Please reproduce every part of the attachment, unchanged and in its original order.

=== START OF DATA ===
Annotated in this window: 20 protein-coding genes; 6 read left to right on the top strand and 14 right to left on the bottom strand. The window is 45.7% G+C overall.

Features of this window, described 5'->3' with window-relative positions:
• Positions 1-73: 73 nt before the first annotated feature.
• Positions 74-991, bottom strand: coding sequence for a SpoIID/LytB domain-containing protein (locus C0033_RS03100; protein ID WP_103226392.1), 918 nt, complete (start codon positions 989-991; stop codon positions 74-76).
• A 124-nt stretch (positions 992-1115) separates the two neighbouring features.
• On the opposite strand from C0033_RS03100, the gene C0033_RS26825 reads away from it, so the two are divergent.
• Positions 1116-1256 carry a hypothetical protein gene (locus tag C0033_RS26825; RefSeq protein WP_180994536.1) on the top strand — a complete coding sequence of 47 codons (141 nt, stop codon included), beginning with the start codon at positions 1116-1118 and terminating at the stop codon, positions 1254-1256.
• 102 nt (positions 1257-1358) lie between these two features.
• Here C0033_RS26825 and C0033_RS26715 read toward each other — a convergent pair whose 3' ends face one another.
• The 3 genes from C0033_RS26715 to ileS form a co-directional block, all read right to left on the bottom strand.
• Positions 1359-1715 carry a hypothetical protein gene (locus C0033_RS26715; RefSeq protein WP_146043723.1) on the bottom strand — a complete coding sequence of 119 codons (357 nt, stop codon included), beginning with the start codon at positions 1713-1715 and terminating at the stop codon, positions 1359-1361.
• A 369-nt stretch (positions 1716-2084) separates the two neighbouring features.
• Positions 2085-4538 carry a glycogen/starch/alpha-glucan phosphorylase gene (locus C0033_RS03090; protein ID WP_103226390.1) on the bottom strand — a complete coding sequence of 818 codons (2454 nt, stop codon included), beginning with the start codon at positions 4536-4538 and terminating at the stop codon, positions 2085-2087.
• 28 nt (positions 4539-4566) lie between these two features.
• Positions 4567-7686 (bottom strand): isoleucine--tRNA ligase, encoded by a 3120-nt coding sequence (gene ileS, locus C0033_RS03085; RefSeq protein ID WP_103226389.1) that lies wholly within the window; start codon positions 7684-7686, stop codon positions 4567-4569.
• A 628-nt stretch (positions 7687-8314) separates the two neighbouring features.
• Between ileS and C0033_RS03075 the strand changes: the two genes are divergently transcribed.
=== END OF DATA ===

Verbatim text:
Annotated in this window: 20 protein-coding genes; 6 read left to right on the top strand and 14 right to left on the bottom strand. The window is 45.7% G+C overall.

Features of this window, described 5'->3' with window-relative positions:
• Positions 1-73: 73 nt before the first annotated feature.
• Positions 74-991, bottom strand: coding sequence for a SpoIID/LytB domain-containing protein (locus C0033_RS03100; protein ID WP_103226392.1), 918 nt, complete (start codon positions 989-991; stop codon positions 74-76).
• A 124-nt stretch (positions 992-1115) separates the two neighbouring features.
• On the opposite strand from C0033_RS03100, the gene C0033_RS26825 reads away from it, so the two are divergent.
• Positions 1116-1256 carry a hypothetical protein gene (locus tag C0033_RS26825; RefSeq protein WP_180994536.1) on the top strand — a complete coding sequence of 47 codons (141 nt, stop codon included), beginning with the start codon at positions 1116-1118 and terminating at the stop codon, positions 1254-1256.
• 102 nt (positions 1257-1358) lie between these two features.
• Here C0033_RS26825 and C0033_RS26715 read toward each other — a convergent pair whose 3' ends face one another.
• The 3 genes from C0033_RS26715 to ileS form a co-directional block, all read right to left on the bottom strand.
• Positions 1359-1715 carry a hypothetical protein gene (locus C0033_RS26715; RefSeq protein WP_146043723.1) on the bottom strand — a complete coding sequence of 119 codons (357 nt, stop codon included), beginning with the start codon at positions 1713-1715 and terminating at the stop codon, positions 1359-1361.
• A 369-nt stretch (positions 1716-2084) separates the two neighbouring features.
• Positions 2085-4538 carry a glycogen/starch/alpha-glucan phosphorylase gene (locus C0033_RS03090; protein ID WP_103226390.1) on the bottom strand — a complete coding sequence of 818 codons (2454 nt, stop codon included), beginning with the start codon at positions 4536-4538 and terminating at the stop codon, positions 2085-2087.
• 28 nt (positions 4539-4566) lie between these two features.
• Positions 4567-7686 (bottom strand): isoleucine--tRNA ligase, encoded by a 3120-nt coding sequence (gene ileS, locus C0033_RS03085; RefSeq protein ID WP_103226389.1) that lies wholly within the window; start codon positions 7684-7686, stop codon positions 4567-4569.
• A 628-nt stretch (positions 7687-8314) separates the two neighbouring features.
• Between ileS and C0033_RS03075 the strand changes: the two genes are divergently transcribed.